May 26, 2016, Guantánamo – Today, an attorney from the Center for Constitutional Rights (CCR) urged a Periodic Review Board (PRB) at Guantánamo to recommend that Sufyian Barhoumi be cleared for release. Barhoumi has been held at Guantánamo since 2002, In 2011, the administration established the PRB process to review the status of men not already approved for transfer. It is a non-legal process, akin to a parole board, designed to determine, by unanimous consensus of the six agencies involved, whether detention is necessary to protect against a continuing “significant threat” to the security of the United States.
“The government has repeatedly indicated that it has no intention to charge Mr. Barhoumi with any crime. He has already been held for over 14 years. He has a supportive middle-class family and a home to return to. There is simply no reason to continue to warehouse him in Guantánamo,” said Senior Staff Attorney Shayana Kadidal. “If there is any hope of President Obama closing Guantánamo before his term ends, there is no time to waste in clearing and releasing men like Mr. Barhoumi.”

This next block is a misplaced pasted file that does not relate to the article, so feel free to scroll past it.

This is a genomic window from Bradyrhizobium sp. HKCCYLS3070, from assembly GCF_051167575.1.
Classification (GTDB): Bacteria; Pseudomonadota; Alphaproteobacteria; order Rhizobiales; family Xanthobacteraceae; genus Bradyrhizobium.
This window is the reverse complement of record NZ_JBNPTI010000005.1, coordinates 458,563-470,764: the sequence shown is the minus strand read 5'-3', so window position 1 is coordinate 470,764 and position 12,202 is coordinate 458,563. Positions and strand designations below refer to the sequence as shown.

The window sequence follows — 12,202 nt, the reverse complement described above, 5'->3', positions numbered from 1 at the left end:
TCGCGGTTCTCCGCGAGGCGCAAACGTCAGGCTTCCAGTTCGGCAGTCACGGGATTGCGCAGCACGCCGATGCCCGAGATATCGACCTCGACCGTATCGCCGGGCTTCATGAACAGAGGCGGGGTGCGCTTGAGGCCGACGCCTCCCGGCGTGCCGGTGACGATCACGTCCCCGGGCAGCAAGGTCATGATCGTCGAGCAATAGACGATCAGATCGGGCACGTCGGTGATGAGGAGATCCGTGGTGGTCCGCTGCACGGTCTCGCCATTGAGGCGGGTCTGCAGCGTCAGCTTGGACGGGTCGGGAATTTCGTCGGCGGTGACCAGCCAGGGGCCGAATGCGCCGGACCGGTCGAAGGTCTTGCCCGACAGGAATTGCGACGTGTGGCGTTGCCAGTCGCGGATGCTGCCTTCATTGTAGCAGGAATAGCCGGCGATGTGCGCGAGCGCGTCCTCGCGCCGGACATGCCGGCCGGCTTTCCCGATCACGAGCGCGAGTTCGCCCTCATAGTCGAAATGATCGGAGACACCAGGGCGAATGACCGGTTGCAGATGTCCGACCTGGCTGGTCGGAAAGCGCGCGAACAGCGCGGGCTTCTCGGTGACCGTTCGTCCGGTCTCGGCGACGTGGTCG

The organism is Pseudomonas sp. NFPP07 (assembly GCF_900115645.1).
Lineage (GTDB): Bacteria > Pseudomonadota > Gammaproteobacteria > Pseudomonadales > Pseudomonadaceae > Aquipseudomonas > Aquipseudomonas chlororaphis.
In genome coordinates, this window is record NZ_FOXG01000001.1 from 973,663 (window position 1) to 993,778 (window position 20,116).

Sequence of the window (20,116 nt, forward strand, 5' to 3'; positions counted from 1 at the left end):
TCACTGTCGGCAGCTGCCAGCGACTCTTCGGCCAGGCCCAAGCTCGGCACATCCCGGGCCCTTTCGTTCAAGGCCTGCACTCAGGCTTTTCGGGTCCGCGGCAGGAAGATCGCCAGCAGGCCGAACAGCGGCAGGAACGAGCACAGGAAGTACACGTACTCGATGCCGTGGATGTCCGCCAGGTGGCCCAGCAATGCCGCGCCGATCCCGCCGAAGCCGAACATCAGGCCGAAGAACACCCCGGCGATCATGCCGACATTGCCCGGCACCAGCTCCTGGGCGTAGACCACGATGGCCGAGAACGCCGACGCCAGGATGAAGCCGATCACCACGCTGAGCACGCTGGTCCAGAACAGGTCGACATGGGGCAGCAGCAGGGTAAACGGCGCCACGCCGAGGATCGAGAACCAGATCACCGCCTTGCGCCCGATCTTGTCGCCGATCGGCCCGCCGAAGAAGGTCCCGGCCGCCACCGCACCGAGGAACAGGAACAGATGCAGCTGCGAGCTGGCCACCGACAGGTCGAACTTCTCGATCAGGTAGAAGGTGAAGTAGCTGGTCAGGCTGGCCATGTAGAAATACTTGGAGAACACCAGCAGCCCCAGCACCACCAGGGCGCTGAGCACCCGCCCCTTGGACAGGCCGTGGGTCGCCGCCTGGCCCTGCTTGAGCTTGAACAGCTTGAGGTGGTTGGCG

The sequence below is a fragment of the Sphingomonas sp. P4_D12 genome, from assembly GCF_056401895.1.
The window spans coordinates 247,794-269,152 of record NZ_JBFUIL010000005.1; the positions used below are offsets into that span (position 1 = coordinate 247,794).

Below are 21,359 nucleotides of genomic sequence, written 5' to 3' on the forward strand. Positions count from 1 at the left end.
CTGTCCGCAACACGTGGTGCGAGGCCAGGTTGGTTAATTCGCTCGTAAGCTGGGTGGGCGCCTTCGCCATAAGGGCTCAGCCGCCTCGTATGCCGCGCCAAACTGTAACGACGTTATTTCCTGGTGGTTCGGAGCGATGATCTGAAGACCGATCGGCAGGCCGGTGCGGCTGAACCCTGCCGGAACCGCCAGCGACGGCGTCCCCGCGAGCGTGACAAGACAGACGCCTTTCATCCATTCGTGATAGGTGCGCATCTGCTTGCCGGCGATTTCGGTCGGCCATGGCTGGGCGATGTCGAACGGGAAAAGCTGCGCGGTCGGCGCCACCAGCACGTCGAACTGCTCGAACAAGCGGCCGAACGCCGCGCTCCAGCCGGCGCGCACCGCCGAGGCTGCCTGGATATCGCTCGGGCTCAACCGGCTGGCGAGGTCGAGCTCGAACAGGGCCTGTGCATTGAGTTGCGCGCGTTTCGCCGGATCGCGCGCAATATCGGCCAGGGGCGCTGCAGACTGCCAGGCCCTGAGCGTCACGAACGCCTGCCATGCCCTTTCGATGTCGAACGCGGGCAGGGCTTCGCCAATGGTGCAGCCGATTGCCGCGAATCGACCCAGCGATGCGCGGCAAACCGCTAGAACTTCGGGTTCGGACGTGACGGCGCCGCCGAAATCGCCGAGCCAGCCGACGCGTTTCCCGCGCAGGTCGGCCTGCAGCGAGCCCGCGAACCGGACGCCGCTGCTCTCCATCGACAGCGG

Mr. Barhoumi has been charged by military commission three times, but each time the charges have been dropped. His family is in Algeria, where the Obama administration has previously repatriated men detained at Guantánamo.
Barhoumi is an avid soccer player and fan, and is looking forward to Saturday’s Champions League final with great anticipation. He lived for four years in Spain, Paris, and London and speaks English. He is one of the best-liked men – among guards and fellow prisoners – detained at Guantánamo. The package of supporting documents submitted to the board includes a letter in support of his release from a former guard at the prison camp, the first submission of its kind in 40 hearings done to date. That letter and numerous others submitted in support of his release are proof that, despite many years of wrongful detention and abuse at Guantánamo, Barhoumi “does not have a black heart against America,” as he put it in an interview with the Wall Street Journal in 2013.
There are currently 28 cleared prisoners at Guantánamo, nearly half of whom have been approved for transfer by the Periodic Review Board.